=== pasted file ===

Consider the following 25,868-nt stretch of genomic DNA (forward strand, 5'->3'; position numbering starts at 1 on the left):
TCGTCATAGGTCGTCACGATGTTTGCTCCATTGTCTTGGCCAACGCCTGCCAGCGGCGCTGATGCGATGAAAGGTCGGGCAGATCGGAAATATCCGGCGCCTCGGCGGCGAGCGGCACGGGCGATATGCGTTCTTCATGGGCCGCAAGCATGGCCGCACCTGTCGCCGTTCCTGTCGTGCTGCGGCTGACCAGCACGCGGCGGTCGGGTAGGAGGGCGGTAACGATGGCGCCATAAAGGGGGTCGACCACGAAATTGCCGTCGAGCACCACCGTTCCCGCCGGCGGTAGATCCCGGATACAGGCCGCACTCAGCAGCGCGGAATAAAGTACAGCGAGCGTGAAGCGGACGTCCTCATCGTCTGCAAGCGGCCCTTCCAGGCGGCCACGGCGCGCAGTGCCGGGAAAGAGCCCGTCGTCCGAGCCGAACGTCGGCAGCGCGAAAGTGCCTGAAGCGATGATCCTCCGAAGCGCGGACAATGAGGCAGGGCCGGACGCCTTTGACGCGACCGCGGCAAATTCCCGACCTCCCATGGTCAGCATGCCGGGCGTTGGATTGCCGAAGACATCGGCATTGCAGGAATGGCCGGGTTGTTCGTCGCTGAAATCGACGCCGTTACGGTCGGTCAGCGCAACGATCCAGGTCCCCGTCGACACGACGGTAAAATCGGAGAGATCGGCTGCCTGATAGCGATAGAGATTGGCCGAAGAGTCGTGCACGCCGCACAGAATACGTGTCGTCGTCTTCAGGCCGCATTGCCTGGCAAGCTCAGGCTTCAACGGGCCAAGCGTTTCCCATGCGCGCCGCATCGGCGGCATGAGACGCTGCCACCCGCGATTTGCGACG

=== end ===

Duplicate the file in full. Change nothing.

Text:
Consider the following 25,868-nt stretch of genomic DNA (forward strand, 5'->3'; position numbering starts at 1 on the left):
TCGTCATAGGTCGTCACGATGTTTGCTCCATTGTCTTGGCCAACGCCTGCCAGCGGCGCTGATGCGATGAAAGGTCGGGCAGATCGGAAATATCCGGCGCCTCGGCGGCGAGCGGCACGGGCGATATGCGTTCTTCATGGGCCGCAAGCATGGCCGCACCTGTCGCCGTTCCTGTCGTGCTGCGGCTGACCAGCACGCGGCGGTCGGGTAGGAGGGCGGTAACGATGGCGCCATAAAGGGGGTCGACCACGAAATTGCCGTCGAGCACCACCGTTCCCGCCGGCGGTAGATCCCGGATACAGGCCGCACTCAGCAGCGCGGAATAAAGTACAGCGAGCGTGAAGCGGACGTCCTCATCGTCTGCAAGCGGCCCTTCCAGGCGGCCACGGCGCGCAGTGCCGGGAAAGAGCCCGTCGTCCGAGCCGAACGTCGGCAGCGCGAAAGTGCCTGAAGCGATGATCCTCCGAAGCGCGGACAATGAGGCAGGGCCGGACGCCTTTGACGCGACCGCGGCAAATTCCCGACCTCCCATGGTCAGCATGCCGGGCGTTGGATTGCCGAAGACATCGGCATTGCAGGAATGGCCGGGTTGTTCGTCGCTGAAATCGACGCCGTTACGGTCGGTCAGCGCAACGATCCAGGTCCCCGTCGACACGACGGTAAAATCGGAGAGATCGGCTGCCTGATAGCGATAGAGATTGGCCGAAGAGTCGTGCACGCCGCACAGAATACGTGTCGTCGTCTTCAGGCCGCATTGCCTGGCAAGCTCAGGCTTCAACGGGCCAAGCGTTTCCCATGCGCGCCGCATCGGCGGCATGAGACGCTGCCACCCGCGATTTGCGACG